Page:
Right2Change supporters need to enter into the fray in a positive mood. Of course, we might not be successful on this occasion. But if not, we will have introduced a set of enlightened principles into the debate, and we will have shown the people that there is not just one ideological position at play.

If we don’t succeed in putting in place a progressive government then we can put in place the best opposition the people have ever seen, with an increased possibility of success next time out. Putting that opposition in place depends on the commitment and integrity of all Right2Change parties, groups and individuals to the policy principles and the urgency of creating real change and holding power to account, which must rule out a coalition of convenience for the sake of short-term power on the part of any Right2Change party or individual.

We do not know the inner workings of the minds of the mass of people coming out of a period of so much oppression and so much suffering and so much destruction. No opinion poll or focus-group can mine that sort of information. But we can work to show that there is another way that is eminently viable and that it will benefit the great mass of the people.

Things will be different, yes. But they will be far better.

But only by voting Right2Change.

 

 


Take It Down from the Mast

There is, to my mind, something very obscene about the State organising a flag-hoisting ceremony at Dublin Castle, supposedly to mark the beginning of the 1916 Centenary year, while the same State routinely thrashes the public services and the public works that so many citizens depend on – often for their lives.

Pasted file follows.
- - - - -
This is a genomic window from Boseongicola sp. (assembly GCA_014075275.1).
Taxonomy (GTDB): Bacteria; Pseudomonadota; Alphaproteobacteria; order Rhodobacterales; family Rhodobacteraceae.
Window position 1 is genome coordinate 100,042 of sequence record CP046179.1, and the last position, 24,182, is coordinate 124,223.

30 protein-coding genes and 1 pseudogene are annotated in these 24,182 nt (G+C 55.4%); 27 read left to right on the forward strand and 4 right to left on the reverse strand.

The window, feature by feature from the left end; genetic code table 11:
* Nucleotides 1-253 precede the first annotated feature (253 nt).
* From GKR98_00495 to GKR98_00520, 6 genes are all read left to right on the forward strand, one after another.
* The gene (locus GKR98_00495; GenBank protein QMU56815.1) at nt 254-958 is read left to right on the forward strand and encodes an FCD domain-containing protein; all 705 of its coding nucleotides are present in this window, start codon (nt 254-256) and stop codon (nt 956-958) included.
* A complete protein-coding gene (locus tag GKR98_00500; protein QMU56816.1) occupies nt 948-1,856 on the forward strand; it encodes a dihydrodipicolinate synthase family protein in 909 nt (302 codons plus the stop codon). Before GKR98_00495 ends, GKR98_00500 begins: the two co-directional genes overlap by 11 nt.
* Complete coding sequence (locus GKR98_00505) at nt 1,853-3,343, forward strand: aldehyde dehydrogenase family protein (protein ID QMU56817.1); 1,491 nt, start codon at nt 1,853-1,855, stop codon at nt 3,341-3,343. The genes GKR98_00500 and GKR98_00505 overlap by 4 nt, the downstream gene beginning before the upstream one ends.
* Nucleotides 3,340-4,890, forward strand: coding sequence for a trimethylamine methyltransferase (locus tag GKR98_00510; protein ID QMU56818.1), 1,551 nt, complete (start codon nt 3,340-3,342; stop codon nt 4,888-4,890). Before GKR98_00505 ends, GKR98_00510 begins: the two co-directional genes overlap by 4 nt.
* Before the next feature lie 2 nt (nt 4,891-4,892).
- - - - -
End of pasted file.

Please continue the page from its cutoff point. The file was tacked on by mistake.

This charade is nothing but a necessary PR exercise mounted on the instructions of two parties, Fine Gael and Labour, which have been forced by the weight of public opinion to appear to be engaged with honouring the seminal moment in modern Irish history – the revolution of 1916.

How could two avowedly counter-revolutionary parties, with another counter-revolutionary party, Fianna Fáil, waiting in the wings, credibly honour those whose vision of a real republic has been deliberately thrashed by those same parties?

It is impossible. More than that, it is a disgusting display of contempt by self-serving hypocrites for the ideals and the idealism of 1916 and the subsequent revolutionary period, and contempt for the people those ideals were supposed to serve – the citizens of Ireland and those who have come to live among us and are part of us.

Those three parties, representative of a political class slaked with lust for power and wealth, have ensured that a third of our people endure dreadful conditions of need and insecurity and unhappiness – from visible poverty including homelessness and literal starvation of children, to unemployment, emigration, chronic illness both mental and physical, early death caused by rampant suicide and undiagnosed or untreated illness, and the list of dreadful conditions goes on and on. But no tangible evidence of concern from the political class.